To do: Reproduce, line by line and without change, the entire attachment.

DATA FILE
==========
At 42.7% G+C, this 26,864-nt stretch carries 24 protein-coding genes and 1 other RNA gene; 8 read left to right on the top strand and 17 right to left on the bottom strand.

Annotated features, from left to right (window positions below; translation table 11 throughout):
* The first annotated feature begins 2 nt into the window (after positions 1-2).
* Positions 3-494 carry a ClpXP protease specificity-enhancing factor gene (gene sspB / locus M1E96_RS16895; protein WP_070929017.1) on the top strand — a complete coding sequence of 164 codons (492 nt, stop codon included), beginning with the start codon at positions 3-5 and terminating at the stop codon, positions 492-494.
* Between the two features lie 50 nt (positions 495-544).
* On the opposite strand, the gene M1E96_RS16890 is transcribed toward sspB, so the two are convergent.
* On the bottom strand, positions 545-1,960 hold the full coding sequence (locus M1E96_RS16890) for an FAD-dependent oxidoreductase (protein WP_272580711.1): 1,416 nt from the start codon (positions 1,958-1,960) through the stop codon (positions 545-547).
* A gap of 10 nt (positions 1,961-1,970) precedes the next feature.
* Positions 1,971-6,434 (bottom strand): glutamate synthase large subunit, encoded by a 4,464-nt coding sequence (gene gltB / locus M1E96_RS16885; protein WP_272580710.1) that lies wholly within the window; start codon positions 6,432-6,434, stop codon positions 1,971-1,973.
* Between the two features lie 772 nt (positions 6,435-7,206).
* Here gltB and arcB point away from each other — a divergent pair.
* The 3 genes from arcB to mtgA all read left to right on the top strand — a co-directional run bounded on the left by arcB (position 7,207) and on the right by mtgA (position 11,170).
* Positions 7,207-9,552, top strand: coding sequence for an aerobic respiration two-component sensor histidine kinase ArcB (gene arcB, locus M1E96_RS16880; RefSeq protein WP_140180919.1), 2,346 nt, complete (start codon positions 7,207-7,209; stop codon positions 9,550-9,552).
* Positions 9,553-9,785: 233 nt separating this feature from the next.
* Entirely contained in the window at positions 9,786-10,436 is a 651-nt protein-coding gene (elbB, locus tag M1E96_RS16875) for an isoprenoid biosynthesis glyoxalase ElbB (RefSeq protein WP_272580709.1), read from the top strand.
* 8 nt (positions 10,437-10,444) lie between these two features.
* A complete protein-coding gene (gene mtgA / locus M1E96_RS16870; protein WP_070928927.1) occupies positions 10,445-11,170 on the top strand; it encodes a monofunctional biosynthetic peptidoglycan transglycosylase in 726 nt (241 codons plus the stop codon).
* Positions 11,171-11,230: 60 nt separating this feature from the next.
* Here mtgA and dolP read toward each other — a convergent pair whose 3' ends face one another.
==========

At 42.7% G+C, this 26,864-nt stretch carries 24 protein-coding genes and 1 other RNA gene; 8 read left to right on the top strand and 17 right to left on the bottom strand.

Annotated features, from left to right (window positions below; translation table 11 throughout):
* The first annotated feature begins 2 nt into the window (after positions 1-2).
* Positions 3-494 carry a ClpXP protease specificity-enhancing factor gene (gene sspB / locus M1E96_RS16895; protein WP_070929017.1) on the top strand — a complete coding sequence of 164 codons (492 nt, stop codon included), beginning with the start codon at positions 3-5 and terminating at the stop codon, positions 492-494.
* Between the two features lie 50 nt (positions 495-544).
* On the opposite strand, the gene M1E96_RS16890 is transcribed toward sspB, so the two are convergent.
* On the bottom strand, positions 545-1,960 hold the full coding sequence (locus M1E96_RS16890) for an FAD-dependent oxidoreductase (protein WP_272580711.1): 1,416 nt from the start codon (positions 1,958-1,960) through the stop codon (positions 545-547).
* A gap of 10 nt (positions 1,961-1,970) precedes the next feature.
* Positions 1,971-6,434 (bottom strand): glutamate synthase large subunit, encoded by a 4,464-nt coding sequence (gene gltB / locus M1E96_RS16885; protein WP_272580710.1) that lies wholly within the window; start codon positions 6,432-6,434, stop codon positions 1,971-1,973.
* Between the two features lie 772 nt (positions 6,435-7,206).
* Here gltB and arcB point away from each other — a divergent pair.
* The 3 genes from arcB to mtgA all read left to right on the top strand — a co-directional run bounded on the left by arcB (position 7,207) and on the right by mtgA (position 11,170).
* Positions 7,207-9,552, top strand: coding sequence for an aerobic respiration two-component sensor histidine kinase ArcB (gene arcB, locus M1E96_RS16880; RefSeq protein WP_140180919.1), 2,346 nt, complete (start codon positions 7,207-7,209; stop codon positions 9,550-9,552).
* Positions 9,553-9,785: 233 nt separating this feature from the next.
* Entirely contained in the window at positions 9,786-10,436 is a 651-nt protein-coding gene (elbB, locus tag M1E96_RS16875) for an isoprenoid biosynthesis glyoxalase ElbB (RefSeq protein WP_272580709.1), read from the top strand.
* 8 nt (positions 10,437-10,444) lie between these two features.
* A complete protein-coding gene (gene mtgA / locus M1E96_RS16870; protein WP_070928927.1) occupies positions 10,445-11,170 on the top strand; it encodes a monofunctional biosynthetic peptidoglycan transglycosylase in 726 nt (241 codons plus the stop codon).
* Positions 11,171-11,230: 60 nt separating this feature from the next.
* Here mtgA and dolP read toward each other — a convergent pair whose 3' ends face one another.